Seth Copen Goldstein (School of Computer Science, Carnegie Mellon University)
Tuesday, 11.11.2014, 12:30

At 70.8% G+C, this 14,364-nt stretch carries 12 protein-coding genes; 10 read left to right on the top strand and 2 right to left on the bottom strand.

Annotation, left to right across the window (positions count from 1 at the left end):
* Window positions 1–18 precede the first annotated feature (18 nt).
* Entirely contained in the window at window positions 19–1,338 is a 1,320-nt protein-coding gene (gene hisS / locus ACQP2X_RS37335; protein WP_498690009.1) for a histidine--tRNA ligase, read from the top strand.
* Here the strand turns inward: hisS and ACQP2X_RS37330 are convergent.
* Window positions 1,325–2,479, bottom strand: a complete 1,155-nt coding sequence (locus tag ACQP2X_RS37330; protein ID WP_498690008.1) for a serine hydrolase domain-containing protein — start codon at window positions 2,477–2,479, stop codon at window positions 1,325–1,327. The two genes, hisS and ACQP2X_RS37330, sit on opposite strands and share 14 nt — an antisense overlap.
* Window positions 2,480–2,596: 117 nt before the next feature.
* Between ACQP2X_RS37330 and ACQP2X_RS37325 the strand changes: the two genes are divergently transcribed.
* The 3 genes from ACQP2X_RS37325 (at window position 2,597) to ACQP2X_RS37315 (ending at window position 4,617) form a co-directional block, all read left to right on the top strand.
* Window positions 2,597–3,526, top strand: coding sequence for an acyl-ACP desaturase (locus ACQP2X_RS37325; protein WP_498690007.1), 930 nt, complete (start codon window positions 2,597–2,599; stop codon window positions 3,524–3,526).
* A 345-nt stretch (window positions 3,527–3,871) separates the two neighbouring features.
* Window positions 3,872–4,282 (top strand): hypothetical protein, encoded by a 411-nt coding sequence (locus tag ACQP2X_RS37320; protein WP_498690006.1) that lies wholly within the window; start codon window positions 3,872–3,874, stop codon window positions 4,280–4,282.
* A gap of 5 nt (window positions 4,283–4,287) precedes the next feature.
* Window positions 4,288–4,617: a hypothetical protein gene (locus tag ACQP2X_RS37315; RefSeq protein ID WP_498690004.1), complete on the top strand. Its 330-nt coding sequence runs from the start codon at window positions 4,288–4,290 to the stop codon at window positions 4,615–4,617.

Concurrent systems of all types are notoriously hard to program. First one had to understand how to express the algorithm in a concurrent manner. Then, one has to managing the concurrency so that the implementation is correct. Finally the resulting program needs to be both efficient and scalable. These formidable tasks are similar for all concurrent systems---ranging from distributed cyber-physical systems such as claytronics to multicore processors. Traditionally, proposed solutions have focused on the specific features of each type of system. However, recent advances in the underlying hardware have reduced the programmer perceived differences between these systems. In this talk I will describe Meld, a declarative, implicitly parallel programming language which holds the promise of making it significantly easier to create understandable, correct, and scalable programs for all concurrent systems. Its semantics lead to concise and efficient concurrent programs. Furthermore, it lends itself to machine-supported proofs about program properties. Building on our success in using Meld to program claytronics, an instance of programmable matter, we have extended Meld to target graph-based applications running on cloud based systems and multicore processors.